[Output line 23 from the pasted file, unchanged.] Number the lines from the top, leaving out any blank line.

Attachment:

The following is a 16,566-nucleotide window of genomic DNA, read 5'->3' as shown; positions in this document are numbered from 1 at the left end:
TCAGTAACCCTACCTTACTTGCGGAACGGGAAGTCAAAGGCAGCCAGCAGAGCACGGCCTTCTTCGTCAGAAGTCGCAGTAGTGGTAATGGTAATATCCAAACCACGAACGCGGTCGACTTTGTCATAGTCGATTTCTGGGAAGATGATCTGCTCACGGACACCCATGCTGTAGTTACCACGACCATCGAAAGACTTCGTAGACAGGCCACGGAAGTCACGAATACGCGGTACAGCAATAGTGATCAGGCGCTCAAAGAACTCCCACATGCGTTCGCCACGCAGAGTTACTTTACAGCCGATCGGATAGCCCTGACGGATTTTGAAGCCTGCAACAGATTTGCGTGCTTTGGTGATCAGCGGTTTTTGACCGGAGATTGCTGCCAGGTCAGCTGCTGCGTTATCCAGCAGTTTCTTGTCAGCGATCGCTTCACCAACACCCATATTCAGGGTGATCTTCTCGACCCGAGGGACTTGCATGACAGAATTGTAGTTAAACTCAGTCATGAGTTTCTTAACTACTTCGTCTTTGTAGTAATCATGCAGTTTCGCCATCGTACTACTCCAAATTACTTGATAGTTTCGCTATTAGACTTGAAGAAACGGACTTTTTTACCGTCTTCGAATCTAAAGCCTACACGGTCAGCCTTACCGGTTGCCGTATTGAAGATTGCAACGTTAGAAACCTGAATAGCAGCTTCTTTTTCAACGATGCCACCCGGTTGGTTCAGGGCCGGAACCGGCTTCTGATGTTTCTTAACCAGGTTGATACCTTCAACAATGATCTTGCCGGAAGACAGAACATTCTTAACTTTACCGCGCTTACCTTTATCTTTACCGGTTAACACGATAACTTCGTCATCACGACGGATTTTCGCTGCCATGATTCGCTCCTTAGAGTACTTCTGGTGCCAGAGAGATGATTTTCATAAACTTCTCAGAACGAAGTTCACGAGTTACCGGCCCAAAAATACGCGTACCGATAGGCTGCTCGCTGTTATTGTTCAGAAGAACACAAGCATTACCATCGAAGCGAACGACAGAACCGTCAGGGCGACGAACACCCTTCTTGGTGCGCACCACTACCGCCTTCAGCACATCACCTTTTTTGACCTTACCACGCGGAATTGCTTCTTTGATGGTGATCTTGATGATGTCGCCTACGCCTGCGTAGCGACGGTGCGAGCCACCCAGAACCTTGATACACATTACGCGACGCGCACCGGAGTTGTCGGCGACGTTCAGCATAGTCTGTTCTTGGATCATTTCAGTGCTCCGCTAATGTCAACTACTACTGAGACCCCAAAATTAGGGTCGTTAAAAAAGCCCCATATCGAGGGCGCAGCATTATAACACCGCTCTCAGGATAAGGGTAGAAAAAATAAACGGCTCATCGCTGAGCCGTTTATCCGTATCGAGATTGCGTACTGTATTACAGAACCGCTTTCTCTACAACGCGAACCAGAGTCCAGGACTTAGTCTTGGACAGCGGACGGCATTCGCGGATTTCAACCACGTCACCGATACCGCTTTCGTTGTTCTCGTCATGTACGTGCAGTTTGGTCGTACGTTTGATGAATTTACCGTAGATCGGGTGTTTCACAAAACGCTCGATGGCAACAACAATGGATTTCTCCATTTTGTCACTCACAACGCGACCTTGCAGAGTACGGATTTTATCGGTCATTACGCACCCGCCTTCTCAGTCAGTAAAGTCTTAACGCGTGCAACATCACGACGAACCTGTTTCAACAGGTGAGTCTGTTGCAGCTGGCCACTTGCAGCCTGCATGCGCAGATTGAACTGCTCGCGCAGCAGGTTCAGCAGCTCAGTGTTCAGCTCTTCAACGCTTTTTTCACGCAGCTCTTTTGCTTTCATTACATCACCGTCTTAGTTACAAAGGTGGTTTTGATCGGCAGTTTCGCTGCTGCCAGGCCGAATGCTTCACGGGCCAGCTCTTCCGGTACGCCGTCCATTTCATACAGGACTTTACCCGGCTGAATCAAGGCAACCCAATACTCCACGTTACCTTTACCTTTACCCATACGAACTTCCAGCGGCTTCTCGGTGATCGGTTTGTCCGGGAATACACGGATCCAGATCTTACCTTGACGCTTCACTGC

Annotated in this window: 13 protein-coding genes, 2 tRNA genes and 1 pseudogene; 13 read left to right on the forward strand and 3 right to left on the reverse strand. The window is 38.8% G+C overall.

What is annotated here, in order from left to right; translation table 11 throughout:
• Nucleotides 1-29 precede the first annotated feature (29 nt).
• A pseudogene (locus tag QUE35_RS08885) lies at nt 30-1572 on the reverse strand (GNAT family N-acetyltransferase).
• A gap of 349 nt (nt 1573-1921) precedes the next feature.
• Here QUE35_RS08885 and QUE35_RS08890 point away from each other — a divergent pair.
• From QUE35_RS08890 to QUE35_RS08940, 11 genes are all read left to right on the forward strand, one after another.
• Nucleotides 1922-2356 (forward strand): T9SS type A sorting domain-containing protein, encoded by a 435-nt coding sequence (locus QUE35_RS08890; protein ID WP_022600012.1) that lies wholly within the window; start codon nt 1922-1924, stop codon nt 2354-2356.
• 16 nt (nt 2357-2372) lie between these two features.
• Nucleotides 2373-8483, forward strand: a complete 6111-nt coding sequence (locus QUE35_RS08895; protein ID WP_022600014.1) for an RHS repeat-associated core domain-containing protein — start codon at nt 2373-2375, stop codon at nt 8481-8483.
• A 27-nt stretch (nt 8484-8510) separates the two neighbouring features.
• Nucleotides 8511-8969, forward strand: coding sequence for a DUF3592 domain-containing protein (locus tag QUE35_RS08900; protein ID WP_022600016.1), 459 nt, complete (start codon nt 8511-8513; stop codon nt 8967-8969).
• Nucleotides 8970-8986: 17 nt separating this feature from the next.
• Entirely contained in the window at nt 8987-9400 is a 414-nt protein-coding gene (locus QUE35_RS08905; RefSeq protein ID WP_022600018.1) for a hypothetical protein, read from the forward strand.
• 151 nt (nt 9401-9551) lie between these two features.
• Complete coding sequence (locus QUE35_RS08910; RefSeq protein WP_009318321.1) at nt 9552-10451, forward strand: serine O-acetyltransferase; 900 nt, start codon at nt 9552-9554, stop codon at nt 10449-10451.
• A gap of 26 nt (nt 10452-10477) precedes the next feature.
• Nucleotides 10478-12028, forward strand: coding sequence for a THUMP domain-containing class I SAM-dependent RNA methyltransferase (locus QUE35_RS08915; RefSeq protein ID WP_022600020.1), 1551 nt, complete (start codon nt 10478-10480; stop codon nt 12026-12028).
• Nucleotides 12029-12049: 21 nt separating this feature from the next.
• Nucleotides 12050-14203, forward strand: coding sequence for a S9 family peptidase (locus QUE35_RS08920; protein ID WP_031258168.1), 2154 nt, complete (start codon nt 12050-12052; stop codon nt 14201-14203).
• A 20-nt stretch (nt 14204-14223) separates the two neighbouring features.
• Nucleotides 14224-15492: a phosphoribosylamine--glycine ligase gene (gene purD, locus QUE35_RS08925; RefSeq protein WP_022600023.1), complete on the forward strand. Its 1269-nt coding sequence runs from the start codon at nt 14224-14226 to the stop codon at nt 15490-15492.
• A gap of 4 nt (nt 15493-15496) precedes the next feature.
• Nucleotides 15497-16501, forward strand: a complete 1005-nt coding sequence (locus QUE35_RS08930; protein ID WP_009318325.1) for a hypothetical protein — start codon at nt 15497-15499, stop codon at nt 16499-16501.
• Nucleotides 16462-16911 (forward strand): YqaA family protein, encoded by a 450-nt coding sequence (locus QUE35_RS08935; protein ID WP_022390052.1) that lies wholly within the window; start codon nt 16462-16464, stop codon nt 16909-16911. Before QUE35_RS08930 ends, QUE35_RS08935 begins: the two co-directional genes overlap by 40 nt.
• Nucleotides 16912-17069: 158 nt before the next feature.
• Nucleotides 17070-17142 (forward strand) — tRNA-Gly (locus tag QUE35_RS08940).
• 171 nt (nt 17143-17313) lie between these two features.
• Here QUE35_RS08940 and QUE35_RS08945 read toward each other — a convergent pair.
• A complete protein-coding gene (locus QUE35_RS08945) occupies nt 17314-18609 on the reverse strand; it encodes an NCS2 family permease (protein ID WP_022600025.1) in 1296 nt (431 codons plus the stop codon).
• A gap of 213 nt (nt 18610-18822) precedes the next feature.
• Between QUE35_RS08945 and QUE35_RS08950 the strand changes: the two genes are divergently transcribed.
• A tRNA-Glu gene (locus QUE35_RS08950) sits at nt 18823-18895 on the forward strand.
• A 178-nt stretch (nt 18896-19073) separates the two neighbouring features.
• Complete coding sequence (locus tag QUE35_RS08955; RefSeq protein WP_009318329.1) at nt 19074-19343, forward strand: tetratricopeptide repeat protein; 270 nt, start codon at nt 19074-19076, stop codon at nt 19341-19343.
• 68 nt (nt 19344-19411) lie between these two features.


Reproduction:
• A 20-nt stretch (nt 14204-14223) separates the two neighbouring features.